Oliver Ellsworth Homestead History
The Oliver Ellsworth Homestead, also known as Elmwood, is a historic house museum at 788 Palisado Avenue in Windsor, Connecticut. Built in 1781, it was the home of the American lawyer and politician Oliver Ellsworth until his death in 1807, and was designated a National Historic Landmark because of this association. Ellsworth (1745–1807) helped draft the the United States Constitution, served as the third Chief Justice of the United States, and was a United States Senator from Connecticut. The house is owned and maintained and operated as a museum by the Connecticut Daughters of the American Revolution, and is open for tours upon request.
I have visited several countries and I like my own the best. I have been in all the
States of the Union, and Connecticut is the best State. Windsor is the pleasantest town in the State, and I have the pleasantest place in the the town of Windsor. I am content – perfectly content to die on the banks of the Connecticut River.” Oliver Ellsworth
The house is a 2-1/2 story wood frame structure, with a side gable roof and clapboarded exterior. Its main facade is five bays wide, with a two-bay extension to the south that is recessed beneath a shared roofline supported by Tuscan columns. The original five-bay block has end chimneys. The main entrance is at its center, sheltered by a 19th-century gabled portico. The interior retains features of the late 19th century, including furnishings and decorative materials associated with Oliver Ellsworth and his family.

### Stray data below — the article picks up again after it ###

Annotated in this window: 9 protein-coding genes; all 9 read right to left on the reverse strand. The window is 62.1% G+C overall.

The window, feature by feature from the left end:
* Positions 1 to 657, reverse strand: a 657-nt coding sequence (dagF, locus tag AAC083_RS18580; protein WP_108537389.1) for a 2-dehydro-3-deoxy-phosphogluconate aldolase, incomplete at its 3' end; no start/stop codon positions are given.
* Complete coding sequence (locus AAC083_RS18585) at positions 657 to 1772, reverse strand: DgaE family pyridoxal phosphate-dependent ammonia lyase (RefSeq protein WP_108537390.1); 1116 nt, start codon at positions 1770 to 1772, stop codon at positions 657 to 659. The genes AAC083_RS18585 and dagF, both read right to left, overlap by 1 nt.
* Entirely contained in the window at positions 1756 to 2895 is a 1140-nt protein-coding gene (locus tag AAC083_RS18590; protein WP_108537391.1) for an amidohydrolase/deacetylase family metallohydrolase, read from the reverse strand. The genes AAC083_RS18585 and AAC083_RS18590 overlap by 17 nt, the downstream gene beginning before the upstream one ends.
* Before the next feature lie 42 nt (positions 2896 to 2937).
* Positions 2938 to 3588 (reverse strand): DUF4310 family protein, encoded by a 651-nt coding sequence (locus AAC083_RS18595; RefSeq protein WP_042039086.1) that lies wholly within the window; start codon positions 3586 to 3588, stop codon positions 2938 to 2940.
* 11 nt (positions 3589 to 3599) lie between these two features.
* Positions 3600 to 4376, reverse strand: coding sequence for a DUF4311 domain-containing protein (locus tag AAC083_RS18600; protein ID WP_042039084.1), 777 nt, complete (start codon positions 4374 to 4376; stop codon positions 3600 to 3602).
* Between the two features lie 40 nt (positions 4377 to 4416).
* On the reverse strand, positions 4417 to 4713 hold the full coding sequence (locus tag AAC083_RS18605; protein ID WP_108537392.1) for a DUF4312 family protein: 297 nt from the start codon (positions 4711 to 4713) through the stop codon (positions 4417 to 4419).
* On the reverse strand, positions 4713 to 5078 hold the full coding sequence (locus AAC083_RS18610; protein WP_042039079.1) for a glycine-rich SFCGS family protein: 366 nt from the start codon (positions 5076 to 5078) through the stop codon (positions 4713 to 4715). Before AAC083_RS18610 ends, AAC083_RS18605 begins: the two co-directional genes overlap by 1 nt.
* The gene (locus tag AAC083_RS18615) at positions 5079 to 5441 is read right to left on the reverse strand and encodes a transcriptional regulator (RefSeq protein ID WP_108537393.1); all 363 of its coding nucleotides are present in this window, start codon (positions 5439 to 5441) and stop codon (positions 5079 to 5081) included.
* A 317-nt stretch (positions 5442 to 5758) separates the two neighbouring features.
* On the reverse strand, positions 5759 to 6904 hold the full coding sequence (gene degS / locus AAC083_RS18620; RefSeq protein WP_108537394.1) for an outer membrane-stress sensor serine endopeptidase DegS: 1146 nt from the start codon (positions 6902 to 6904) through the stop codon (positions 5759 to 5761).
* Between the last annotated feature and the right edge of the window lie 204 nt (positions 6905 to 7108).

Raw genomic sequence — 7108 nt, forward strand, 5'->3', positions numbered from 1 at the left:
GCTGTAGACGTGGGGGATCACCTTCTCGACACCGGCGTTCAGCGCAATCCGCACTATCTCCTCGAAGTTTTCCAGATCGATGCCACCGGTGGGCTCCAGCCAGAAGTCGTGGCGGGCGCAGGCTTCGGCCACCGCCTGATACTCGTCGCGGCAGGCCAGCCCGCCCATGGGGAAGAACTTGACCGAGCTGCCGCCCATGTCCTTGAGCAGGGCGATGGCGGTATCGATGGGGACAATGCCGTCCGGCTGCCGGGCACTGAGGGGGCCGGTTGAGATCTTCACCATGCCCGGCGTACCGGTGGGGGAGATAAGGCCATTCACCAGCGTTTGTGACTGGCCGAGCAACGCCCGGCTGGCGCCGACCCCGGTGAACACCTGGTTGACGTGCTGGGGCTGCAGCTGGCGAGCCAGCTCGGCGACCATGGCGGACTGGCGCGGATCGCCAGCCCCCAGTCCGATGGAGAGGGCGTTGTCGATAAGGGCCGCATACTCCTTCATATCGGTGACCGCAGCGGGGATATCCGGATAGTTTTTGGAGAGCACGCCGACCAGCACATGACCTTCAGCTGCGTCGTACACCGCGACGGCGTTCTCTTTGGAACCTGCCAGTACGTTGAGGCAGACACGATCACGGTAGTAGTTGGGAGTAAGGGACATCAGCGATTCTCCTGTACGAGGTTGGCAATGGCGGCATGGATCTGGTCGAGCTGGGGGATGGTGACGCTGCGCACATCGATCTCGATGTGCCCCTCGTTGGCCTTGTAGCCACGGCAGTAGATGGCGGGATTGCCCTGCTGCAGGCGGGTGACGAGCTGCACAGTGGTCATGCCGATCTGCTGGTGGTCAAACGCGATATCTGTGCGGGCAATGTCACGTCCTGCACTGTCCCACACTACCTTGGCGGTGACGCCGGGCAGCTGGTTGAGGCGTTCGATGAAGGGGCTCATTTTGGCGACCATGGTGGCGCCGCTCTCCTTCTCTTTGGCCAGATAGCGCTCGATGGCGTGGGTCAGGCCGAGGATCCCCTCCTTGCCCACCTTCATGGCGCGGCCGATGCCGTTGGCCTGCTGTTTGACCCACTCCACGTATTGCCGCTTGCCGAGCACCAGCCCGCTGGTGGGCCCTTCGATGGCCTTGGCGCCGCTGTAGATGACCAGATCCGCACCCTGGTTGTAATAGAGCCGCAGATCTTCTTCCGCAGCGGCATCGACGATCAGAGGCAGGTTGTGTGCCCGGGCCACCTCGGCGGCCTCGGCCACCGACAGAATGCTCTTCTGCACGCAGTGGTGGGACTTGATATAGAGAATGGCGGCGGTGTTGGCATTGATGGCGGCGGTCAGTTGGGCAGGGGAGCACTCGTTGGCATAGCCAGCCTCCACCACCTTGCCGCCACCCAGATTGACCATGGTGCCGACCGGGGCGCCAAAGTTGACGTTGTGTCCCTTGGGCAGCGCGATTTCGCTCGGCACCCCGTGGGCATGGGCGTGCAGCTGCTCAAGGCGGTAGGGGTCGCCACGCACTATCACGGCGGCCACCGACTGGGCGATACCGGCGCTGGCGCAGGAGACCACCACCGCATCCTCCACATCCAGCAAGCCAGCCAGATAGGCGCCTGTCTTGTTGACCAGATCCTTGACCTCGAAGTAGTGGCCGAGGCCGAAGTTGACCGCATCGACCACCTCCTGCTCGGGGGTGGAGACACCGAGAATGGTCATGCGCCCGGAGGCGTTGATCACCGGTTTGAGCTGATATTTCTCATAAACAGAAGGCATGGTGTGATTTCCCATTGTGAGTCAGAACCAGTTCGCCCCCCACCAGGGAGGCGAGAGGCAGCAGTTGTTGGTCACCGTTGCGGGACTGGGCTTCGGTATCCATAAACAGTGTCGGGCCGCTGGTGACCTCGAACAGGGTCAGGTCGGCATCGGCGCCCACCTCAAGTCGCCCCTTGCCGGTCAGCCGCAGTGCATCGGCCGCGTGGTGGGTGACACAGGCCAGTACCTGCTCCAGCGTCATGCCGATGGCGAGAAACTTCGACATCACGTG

A house was built on this site in 1740 by David Ellsworth, and it is in that house that Oliver Ellsworth was raised. Documentary records show that Oliver Ellsworth, having inherited the property, contracted in 1781 for the construction of a new house on the site of the old, which may have reused some of its elements, including the foundation. His family moved in the following year, and it remained his home until his death in 1807. The two-bay extension to the south was added in 1788, although the roofline and Tuscan columns are a 19th-century alteration.
The name Elmwood derives from the thirteen elm trees Ellsworth planted in honor of the thirteen colonies. Elmwood was visited by two sitting Presidents: George Washington (on October 21, 1789) and John Adams (October 3, 1799). The house was occupied by the Ellsworth family until 1903 when it was given to the Connecticut Daughters of the American Revolution. The homestead was restored in the late 1980s and early 1990s and is now a museum. The property includes a meeting hall built in the 1930s, which the DAR make available as a function and event space.
The house was listed on the National Register of Historic Places in 1970, and declared a National Historic Landmark in 1989.